Soil Type:

Prefers rich, deep, well-drained, slightly acidic soils with a good moisture supply

Soil Moisture:

Best on moist, well-drained soils rich in organic matter. Follow a regular watering schedule during the first growing season while plants are getting established to promote a deep, extensive root system. Keep roots cool with a thick layer of organic mulch.


Fully double, medium-sized, waxy white flowers, measuring 2-3 inches in diameter begin in early June with heavy bloom, and flower throughout the summer until frost. Flowers perfume the landscape with a sweet fragrance.

Crown Jewel® is a cross between Kleim’s Hardy Gardenia (dwarf, heavy bloom set) and Chuck Hayes Gardenia (cold hardiness, double flowers, double bloom season)


Most outstanding characteristic of the Gardenia: the intense fragrance; flower scent is sweet, sweet, sweet! and surprisingly strong;

The natural fragrance of gardenia cannot be distillated and in perfumery, fragrances of orangeblossom, jasmine and tuberose are substituted for gardenia.


Broadleaf evergreen shrub with beautiful, shiny, deep green, oval leaves that contrast sharply with classic white gardenia flowers. Gardenia maintains beautiful, deep, rich green coloring all year long, foliage during winter

Landscape Uses:

Place near door, courtyard, patio, gate or entrance, in garden beds, along walkways or in containers on the deck, where handsome foliage and fragrant flowers may be enjoyed at close range.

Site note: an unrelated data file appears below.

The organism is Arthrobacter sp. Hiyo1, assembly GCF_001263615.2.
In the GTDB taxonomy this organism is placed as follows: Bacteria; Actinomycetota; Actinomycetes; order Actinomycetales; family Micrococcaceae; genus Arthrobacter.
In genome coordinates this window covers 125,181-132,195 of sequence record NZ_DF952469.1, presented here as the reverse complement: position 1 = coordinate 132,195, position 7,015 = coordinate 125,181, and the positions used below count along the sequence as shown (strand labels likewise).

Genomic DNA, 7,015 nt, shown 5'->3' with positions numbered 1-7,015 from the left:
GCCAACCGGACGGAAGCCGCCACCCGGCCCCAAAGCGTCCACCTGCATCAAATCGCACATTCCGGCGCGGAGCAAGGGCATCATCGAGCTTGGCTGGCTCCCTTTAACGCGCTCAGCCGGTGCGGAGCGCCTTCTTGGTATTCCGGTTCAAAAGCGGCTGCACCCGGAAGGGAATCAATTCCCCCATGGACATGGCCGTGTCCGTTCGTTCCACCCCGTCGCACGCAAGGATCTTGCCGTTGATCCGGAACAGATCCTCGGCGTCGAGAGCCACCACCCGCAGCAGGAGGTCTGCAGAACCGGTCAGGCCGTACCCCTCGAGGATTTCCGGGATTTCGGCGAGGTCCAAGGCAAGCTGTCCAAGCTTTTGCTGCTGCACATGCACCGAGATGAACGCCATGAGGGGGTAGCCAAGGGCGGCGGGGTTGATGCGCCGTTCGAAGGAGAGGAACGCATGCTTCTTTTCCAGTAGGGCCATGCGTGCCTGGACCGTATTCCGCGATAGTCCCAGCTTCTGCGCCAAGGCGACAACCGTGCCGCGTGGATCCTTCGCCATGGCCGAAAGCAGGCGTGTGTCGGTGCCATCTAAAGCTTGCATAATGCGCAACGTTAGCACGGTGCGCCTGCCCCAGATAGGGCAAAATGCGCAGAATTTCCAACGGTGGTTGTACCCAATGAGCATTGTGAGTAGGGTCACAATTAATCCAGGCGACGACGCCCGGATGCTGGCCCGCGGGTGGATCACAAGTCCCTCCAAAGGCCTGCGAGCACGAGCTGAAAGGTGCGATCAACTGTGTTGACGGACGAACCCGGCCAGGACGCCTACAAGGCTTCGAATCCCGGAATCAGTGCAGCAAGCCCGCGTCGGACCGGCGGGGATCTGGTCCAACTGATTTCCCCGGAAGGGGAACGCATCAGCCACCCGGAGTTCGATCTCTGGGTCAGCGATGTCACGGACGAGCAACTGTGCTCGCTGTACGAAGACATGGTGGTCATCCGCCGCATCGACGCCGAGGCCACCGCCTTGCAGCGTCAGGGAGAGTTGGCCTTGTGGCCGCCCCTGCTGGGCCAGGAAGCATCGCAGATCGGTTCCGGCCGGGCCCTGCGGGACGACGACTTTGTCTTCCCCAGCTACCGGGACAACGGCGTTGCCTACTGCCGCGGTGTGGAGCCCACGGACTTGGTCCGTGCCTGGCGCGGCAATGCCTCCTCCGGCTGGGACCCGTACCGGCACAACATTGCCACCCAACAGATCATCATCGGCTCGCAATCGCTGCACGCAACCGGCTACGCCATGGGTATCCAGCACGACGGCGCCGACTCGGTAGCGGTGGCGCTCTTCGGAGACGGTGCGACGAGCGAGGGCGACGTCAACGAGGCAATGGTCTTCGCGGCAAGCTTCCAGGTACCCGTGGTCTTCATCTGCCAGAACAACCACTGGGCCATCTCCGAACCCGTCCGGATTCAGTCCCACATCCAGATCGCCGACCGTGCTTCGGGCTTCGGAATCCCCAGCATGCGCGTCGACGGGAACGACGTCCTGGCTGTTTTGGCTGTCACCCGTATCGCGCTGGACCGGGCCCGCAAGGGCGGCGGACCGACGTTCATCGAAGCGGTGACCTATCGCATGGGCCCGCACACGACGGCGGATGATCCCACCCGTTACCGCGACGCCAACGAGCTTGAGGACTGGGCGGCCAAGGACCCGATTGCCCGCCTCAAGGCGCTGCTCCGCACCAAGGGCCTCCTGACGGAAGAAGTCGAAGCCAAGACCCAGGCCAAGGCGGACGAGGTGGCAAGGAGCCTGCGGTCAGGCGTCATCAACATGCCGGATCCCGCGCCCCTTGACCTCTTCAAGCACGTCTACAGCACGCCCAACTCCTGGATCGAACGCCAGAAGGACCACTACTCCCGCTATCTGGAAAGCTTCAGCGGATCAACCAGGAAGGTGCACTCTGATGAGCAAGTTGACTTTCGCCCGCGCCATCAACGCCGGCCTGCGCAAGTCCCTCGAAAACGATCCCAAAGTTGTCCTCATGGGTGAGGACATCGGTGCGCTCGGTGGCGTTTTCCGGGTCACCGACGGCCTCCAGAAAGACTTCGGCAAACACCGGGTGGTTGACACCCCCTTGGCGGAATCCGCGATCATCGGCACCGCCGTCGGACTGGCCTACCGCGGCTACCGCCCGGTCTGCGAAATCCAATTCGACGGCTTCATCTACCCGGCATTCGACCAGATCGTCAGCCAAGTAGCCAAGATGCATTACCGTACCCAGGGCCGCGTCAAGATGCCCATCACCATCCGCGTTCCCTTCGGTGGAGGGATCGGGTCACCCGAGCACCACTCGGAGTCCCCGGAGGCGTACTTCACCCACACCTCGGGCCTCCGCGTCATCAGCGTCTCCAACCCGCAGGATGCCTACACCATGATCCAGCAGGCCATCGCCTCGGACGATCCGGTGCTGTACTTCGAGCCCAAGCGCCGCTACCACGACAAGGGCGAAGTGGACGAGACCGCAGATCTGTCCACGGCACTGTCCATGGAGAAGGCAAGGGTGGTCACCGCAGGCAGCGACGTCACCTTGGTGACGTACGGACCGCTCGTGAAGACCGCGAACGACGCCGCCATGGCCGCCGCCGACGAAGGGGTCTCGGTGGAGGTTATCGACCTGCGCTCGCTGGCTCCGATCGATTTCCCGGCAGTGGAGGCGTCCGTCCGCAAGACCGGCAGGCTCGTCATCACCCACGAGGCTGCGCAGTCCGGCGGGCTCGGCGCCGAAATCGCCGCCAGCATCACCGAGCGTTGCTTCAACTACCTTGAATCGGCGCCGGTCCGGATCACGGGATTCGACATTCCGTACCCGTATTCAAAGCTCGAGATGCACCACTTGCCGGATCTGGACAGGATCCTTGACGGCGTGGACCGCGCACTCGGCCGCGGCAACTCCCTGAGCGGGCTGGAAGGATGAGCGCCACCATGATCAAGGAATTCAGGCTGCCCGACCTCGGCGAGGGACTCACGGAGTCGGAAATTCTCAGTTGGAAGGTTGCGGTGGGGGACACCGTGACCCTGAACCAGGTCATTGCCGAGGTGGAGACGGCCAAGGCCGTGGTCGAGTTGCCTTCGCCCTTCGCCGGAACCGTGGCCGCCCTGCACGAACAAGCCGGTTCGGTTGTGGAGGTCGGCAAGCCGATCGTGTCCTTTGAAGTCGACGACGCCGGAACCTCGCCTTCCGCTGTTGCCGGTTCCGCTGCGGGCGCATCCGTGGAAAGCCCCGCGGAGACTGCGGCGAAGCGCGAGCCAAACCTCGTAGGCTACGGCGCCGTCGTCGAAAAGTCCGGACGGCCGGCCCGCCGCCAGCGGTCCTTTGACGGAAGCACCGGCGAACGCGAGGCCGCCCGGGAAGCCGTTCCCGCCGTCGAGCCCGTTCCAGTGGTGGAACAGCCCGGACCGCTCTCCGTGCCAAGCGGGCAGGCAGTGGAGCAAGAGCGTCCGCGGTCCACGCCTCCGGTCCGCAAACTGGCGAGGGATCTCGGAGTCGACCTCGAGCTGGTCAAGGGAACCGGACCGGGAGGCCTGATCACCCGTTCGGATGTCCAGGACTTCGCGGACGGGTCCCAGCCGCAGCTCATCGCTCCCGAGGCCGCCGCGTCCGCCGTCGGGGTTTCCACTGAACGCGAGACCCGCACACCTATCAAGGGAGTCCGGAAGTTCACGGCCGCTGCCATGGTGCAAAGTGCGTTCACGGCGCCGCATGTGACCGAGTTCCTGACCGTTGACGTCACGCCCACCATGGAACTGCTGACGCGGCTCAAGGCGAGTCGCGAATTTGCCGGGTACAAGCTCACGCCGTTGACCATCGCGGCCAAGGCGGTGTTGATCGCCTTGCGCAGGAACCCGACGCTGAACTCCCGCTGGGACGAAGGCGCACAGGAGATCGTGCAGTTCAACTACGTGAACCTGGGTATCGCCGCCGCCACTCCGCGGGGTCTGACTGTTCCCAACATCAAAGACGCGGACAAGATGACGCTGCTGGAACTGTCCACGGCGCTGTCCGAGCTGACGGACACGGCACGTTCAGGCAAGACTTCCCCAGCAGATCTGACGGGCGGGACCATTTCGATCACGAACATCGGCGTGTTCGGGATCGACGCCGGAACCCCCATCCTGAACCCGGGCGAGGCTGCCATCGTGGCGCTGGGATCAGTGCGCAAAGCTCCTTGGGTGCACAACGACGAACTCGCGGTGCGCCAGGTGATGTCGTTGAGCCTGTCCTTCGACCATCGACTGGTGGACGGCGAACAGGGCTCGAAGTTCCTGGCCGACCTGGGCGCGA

Landscape uses include specimen, groundcover, border, container, woodland, cut flowers or indoor plant

Fragrant flowers with thick white petals are traditional for corsages or hair ornaments, for cutting, to float in a bowl of water on the dining table.

Bring into the greenhouse or home during winters in cold weather zones.

Floral Symbolism:

Gardenias symbolize purity and sweetness. They indicate secret love. They convey joy. They tell the receiver “you are lovely”

Root system :

Vigorous once established, with a moderate salinity tolerance

pH Level:

5 – 6.5, best on rich, deep, well-drained slightly acidic soils

Climate Zones:

6 – 11 (winter lows 0 degrees F. to above 40 degrees F.) (Zone 5 testing is ongoing)


U.S., Philip Dark of Oakmont Nursery, Chathem County, NC

When performance counts, use Garden Debut® introductions!

Gardenias can survive cold winter in southern New Jersey with a little care

I love gardenias. Whenever I pass the hardy gardenia plants in the nursery, I have to stop to smell them. They are truly one of my favorite scents. I have a beautiful bloom on my kitchen table right now.